Manual de instrucciones - Pizzicato 3.6 ES100 - Revisión del 20/06/2013

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Music notation

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What is music? [Light] [Principiante] [Profesional] [Escritura] [Composición Light] [Composición Pro] [Percusión] [Guitarra] [Coro] [Teclado] [Solista]

Music is the art of organizing sounds to make them express a message, an impression, a state of heart, an atmosphere, an emotion, feelings… It is a communication which emanates from the composer or performer and goes to the auditor.

Music is primarily transmitted by sound. All sound characteristics can thus be exploited to enrich musical communication.

Sound is an air vibration perceived by the ear. When the pianist hits a piano key, the movement creates a shock between a small hammer and a metallic string. This string vibrates and resounds in the piano. While doing so, it carries the air with it and this vibration of the air propagates all around. When this vibration reaches your ear, you get the sound feeling that you know.

The propagation of the sound is similar to the undulations that you see on the surface of a calm water when you throw a stone in it.

Characteristics of a sound [Light] [Principiante] [Profesional] [Escritura] [Composición Light] [Composición Pro] [Percusión] [Guitarra] [Coro] [Teclado] [Solista]

A sound vibration has various characteristics we can perceive. The first characteristic is the sound pitch. On a physical viewpoint, it is the number of vibrations executed by the air in one second. The more vibrations there is, the more the sound appears high-pitched to you. Schematically, you can compare a low-pitched sound and a high-pitched sound in the following way:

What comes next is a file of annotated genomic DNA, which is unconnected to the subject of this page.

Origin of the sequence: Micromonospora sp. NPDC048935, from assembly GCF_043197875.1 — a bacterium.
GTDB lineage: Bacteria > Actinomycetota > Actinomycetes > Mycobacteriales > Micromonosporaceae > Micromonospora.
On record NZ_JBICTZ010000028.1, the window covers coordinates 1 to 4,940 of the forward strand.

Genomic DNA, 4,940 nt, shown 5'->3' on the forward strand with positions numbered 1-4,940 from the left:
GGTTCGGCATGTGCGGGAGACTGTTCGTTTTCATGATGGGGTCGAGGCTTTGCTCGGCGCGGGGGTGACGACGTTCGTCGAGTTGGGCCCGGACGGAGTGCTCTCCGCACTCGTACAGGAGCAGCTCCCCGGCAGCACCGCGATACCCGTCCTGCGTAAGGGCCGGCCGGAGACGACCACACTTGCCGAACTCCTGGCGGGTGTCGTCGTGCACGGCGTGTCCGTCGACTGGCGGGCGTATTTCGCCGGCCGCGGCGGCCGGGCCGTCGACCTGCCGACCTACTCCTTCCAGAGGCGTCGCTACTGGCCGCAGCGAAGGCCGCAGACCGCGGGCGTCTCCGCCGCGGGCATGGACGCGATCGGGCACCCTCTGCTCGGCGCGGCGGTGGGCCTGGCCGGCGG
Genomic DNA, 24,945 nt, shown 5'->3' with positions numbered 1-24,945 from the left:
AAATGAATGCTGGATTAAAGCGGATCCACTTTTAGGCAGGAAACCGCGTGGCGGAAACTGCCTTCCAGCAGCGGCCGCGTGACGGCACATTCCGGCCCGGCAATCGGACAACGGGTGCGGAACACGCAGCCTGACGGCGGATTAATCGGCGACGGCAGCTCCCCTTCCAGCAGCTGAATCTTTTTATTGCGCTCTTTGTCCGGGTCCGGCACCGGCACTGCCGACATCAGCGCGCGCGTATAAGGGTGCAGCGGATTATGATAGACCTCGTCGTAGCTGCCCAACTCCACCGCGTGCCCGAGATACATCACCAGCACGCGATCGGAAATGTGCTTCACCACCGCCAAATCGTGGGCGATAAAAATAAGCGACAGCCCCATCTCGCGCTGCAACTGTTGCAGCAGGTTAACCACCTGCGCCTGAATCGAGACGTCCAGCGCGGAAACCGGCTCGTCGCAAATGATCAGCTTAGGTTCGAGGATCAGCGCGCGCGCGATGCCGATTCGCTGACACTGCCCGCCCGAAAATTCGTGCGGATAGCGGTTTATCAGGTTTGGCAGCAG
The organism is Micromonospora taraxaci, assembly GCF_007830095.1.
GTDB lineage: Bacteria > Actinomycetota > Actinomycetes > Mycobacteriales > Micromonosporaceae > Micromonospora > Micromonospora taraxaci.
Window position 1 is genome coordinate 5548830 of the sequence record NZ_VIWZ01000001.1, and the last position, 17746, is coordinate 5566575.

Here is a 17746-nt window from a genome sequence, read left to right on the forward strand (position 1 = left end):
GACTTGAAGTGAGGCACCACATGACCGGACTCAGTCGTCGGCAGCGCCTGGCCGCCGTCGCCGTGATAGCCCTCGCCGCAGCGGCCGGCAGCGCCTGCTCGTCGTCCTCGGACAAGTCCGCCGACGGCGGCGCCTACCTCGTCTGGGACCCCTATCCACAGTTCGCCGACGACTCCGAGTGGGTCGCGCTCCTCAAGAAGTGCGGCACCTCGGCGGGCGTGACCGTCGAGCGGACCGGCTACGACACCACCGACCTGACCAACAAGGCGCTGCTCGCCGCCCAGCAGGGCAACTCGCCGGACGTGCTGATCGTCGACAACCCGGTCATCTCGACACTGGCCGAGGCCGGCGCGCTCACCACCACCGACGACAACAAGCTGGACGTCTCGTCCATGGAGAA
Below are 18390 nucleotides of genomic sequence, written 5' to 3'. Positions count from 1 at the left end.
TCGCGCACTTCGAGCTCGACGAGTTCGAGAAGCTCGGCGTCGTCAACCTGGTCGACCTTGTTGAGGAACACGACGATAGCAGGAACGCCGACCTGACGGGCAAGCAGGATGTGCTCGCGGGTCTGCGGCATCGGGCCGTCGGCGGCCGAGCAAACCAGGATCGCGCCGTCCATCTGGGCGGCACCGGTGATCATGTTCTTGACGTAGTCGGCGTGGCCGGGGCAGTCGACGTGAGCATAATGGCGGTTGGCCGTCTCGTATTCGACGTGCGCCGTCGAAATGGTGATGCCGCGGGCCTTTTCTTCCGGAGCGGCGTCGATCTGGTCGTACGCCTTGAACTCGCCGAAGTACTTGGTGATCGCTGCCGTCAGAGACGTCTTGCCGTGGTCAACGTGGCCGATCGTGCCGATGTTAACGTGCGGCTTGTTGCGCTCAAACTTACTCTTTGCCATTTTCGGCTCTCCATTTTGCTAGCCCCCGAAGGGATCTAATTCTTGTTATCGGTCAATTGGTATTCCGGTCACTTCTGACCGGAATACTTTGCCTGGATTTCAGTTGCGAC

Low-pitched sound:

High-pitched sound:

The second characteristic is the amplitude (loudness) or the force of the sound. The larger the vibration, the more a sound appears loud to you. Here is an illustration:

Weak sound:

Loud sound :

A third characteristic of the sound is its duration. For how long does the air vibrate? This duration is measured in seconds.

The last characteristic is the timbre of the sound. It lets you distinguish the type of instrument playing. You can easily distinguish a melody played by a piano from a melody played by a flute. Even if the melody is the same in both cases, you can at once recognize the piano or the flute. Physically, this difference comes from the shape of the vibration. For example, here are two sounds having the same pitch and the same force but they are characterized by the timbre, i.e. the shape of the vibration:

When you will have learned how to open a document with Pizzicato, we will listen to examples of these four sound characteristics: pitch, duration, amplitude and timbre.